Jaw-dropping Aurora View Wins 2014 Astronomy Photo Contest
A bright green aurora reflects off a glacial lake against the backdrop of a snow-covered mountain range in an incredible photo that took home first prize in an astrophotography competition. Representatives of the Royal Observatory in Greenwich, England, have awarded James Woodend ? the photographer behind the stunning aurora image ? the overall prize in the observatory's Astronomy Photographer of the Year contest for 2014.
NASA Hails Mars Probe's 'Flawless' Arrival at Red Planet
NASA's newest Mars spacecraft is safely in orbit around the Red Planet, and the probe's handlers couldn't be happier. The MAVEN spacecraft arrived at Mars late Sunday (Sept. 21) after a picture-perfect orbital insertion burn that slowed the probe down enough to be captured by the Red Planet's gravity in a feat that had mission team members cheering with excitement and relief. "Wow! What a night," MAVEN project manager David Mitchell, of NASA's Goddard Space Flight Center in Greenbelt, Maryland, said Sunday during a press briefing after the probe reached the Red Planet. "You get one shot with Mars orbit insertion, and MAVEN nailed it tonight." [See images from the MAVEN mission]
TV dwells on disaster in covering climate science : study
OSLO (Reuters) - Television news tends to focus on disasters such as droughts or floods in covering scientific findings about climate change, an approach that may exaggerate pessimism about the subject, according to a new study. The review of coverage by leading television news shows in Australia, Brazil, Britain, China, Germany and India found that they most often framed reports about the science of global warming in terms of crisis. ...
Hints of Mysterious Dark Matter Revealed by Cosmic Rays
A particle detector floating 250 miles (400 kilometers) above Earth has analyzed 41 billion cosmic-ray particles, and the data have revealed new insights into the mysterious and invisible dark matter that physicists believe makes up 27 percent of the universe. The Alpha Magnetic Spectrometer (AMS) detector aboard the International Space Station already gathered evidence of dark matter last year, but the new results are the most precise measurements of cosmic-ray particles yet. They include 50 percent more data, and have revealed new insights into the origin of the particles found in cosmic rays, Samuel Ting, a professor of physics at MIT and an AMS spokesman, said during a live webcast at the CERN (the European Organization for Nuclear Research) lab in Switzerland yesterday (Sept. 18). Physicists theorized the existence of invisible, and so far undetectable, dark matter as a way to explain why galaxies and celestial bodies don't just unravel and fly apart.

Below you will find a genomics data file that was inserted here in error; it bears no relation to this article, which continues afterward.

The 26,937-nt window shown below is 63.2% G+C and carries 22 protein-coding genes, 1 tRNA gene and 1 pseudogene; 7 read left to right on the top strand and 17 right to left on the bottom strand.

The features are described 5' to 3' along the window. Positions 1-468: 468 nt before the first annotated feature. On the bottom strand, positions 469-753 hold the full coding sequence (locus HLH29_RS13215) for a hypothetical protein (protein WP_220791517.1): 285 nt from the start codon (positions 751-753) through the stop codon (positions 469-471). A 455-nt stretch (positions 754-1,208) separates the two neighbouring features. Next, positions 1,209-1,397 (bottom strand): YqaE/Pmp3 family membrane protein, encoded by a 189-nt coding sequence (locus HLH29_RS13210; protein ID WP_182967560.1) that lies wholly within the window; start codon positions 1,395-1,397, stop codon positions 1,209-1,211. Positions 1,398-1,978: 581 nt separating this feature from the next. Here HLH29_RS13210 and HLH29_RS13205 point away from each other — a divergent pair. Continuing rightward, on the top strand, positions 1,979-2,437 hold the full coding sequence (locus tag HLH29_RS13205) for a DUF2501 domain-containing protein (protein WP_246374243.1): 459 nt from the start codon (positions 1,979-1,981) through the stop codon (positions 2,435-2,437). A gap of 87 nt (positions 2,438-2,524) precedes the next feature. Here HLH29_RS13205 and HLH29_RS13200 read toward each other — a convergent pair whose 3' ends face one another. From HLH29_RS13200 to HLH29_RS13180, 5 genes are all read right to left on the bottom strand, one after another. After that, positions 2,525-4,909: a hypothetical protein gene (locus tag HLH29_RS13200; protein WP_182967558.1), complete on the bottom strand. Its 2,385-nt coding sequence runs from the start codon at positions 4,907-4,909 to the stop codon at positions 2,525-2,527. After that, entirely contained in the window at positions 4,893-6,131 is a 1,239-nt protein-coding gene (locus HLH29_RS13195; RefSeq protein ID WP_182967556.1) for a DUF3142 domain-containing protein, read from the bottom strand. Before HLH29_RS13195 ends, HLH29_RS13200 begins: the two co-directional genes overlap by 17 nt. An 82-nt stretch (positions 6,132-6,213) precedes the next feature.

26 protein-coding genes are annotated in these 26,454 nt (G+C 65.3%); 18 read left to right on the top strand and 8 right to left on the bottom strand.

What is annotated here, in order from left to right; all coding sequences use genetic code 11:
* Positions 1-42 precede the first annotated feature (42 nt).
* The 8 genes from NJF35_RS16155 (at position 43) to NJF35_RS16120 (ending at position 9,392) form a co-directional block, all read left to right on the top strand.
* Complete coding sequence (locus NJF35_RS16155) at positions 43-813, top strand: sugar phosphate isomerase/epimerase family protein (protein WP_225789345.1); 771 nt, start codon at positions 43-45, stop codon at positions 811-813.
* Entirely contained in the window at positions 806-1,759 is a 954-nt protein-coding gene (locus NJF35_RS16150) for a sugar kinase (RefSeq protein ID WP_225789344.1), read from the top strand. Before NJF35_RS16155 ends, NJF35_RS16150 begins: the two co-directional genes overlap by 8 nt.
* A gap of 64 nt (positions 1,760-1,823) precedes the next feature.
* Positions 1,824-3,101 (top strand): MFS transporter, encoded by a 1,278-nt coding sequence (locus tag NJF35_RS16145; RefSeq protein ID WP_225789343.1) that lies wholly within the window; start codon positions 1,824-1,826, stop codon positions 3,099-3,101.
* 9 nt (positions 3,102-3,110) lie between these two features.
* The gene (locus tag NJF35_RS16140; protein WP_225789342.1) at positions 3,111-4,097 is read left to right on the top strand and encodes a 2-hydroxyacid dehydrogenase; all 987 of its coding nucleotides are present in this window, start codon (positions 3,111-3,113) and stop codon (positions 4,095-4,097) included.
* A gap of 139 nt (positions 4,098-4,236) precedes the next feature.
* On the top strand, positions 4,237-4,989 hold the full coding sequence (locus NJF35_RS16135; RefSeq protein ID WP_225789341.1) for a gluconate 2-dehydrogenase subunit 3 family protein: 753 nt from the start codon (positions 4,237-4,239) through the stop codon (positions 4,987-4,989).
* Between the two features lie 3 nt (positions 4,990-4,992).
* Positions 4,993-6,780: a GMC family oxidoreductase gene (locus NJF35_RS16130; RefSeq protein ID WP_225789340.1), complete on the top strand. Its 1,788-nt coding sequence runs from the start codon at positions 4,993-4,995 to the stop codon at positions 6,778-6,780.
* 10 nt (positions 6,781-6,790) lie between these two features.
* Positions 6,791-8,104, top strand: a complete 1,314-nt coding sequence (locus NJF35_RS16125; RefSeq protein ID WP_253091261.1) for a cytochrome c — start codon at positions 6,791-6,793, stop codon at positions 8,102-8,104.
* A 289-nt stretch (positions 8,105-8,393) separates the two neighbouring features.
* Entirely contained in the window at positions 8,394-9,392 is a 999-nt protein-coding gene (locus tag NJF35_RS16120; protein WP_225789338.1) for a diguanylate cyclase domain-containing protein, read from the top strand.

Experts: Science class can dazzle with less danger
DENVER (AP) ? A dazzling show of fire and color can make science come alive for young students, but it can also inflict serious and painful injuries, as flash fires in Nevada and Colorado showed this month.
Scientists see risk of mutant airborne Ebola as remote
By Kate Kelland LONDON, Sept 19 (Reuters) - The Ebola virus raging through West Africa is mutating rapidly as it tears a deadly path through cities, towns and villages, but the genetic changes are for now not giving it the ability to spread more easily. Concern that the virus could gain capability to transmit through the air - creating a nightmare scenario of the disease being able to spread like a flu pandemic, killing millions - was fueled by a top infectious disease expert in the United States. ...
Ig Nobel Prizes 2014: Jesus Toast, Dog Poop and Raucous Science
The brilliant minds behind research studies about how Earth's magnetic field affects pooping dogs and why people see Jesus in toast were honored tonight (Sept. 18) during one of the most purposefully ridiculous ceremonies in all of science: the Ig Nobel Prizes. Each year, the Ig Nobel Prizes (a parody of the somewhat more famous Nobel Prizes) are awarded to scientists whose research "makes people laugh and then think." Improbable Research, the organization that awards the prizes, runs the annual ceremony here at Harvard University's Sanders Theater. "The achievements speak for themselves all too eloquently," Master of Ceremonies Marc Abrahams said during tonight's Ig Nobel presentations. For example, this year's prize in Arctic science went to a group of researchers who dressed up like polar bears to see how reindeer in Norway would react compared with their reactions to humans.